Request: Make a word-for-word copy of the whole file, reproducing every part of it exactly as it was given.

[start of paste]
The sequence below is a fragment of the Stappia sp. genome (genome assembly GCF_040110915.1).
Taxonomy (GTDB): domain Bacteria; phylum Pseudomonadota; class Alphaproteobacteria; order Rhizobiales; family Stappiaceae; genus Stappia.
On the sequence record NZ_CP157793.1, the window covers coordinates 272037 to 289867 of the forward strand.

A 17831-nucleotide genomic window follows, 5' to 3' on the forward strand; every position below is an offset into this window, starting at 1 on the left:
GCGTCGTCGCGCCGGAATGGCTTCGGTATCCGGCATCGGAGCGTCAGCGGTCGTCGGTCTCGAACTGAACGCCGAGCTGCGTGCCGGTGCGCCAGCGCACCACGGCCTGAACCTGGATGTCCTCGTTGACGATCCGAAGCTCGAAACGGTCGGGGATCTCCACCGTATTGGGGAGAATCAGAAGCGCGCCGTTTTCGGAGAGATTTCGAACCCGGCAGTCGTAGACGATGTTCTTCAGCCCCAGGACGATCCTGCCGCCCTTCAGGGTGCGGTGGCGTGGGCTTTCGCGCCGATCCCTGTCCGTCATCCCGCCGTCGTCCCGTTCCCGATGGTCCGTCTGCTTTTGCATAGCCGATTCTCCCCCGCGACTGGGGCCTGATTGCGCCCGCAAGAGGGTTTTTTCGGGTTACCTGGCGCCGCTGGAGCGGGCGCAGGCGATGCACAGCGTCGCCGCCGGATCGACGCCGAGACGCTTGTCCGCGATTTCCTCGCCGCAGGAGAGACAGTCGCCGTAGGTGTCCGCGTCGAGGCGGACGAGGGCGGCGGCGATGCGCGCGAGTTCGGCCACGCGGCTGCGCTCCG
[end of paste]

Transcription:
The sequence below is a fragment of the Stappia sp. genome (genome assembly GCF_040110915.1).
Taxonomy (GTDB): domain Bacteria; phylum Pseudomonadota; class Alphaproteobacteria; order Rhizobiales; family Stappiaceae; genus Stappia.
On the sequence record NZ_CP157793.1, the window covers coordinates 272037 to 289867 of the forward strand.

A 17831-nucleotide genomic window follows, 5' to 3' on the forward strand; every position below is an offset into this window, starting at 1 on the left:
GCGTCGTCGCGCCGGAATGGCTTCGGTATCCGGCATCGGAGCGTCAGCGGTCGTCGGTCTCGAACTGAACGCCGAGCTGCGTGCCGGTGCGCCAGCGCACCACGGCCTGAACCTGGATGTCCTCGTTGACGATCCGAAGCTCGAAACGGTCGGGGATCTCCACCGTATTGGGGAGAATCAGAAGCGCGCCGTTTTCGGAGAGATTTCGAACCCGGCAGTCGTAGACGATGTTCTTCAGCCCCAGGACGATCCTGCCGCCCTTCAGGGTGCGGTGGCGTGGGCTTTCGCGCCGATCCCTGTCCGTCATCCCGCCGTCGTCCCGTTCCCGATGGTCCGTCTGCTTTTGCATAGCCGATTCTCCCCCGCGACTGGGGCCTGATTGCGCCCGCAAGAGGGTTTTTTCGGGTTACCTGGCGCCGCTGGAGCGGGCGCAGGCGATGCACAGCGTCGCCGCCGGATCGACGCCGAGACGCTTGTCCGCGATTTCCTCGCCGCAGGAGAGACAGTCGCCGTAGGTGTCCGCGTCGAGGCGGACGAGGGCGGCGGCGATGCGCGCGAGTTCGGCCACGCGGCTGCGCTCCG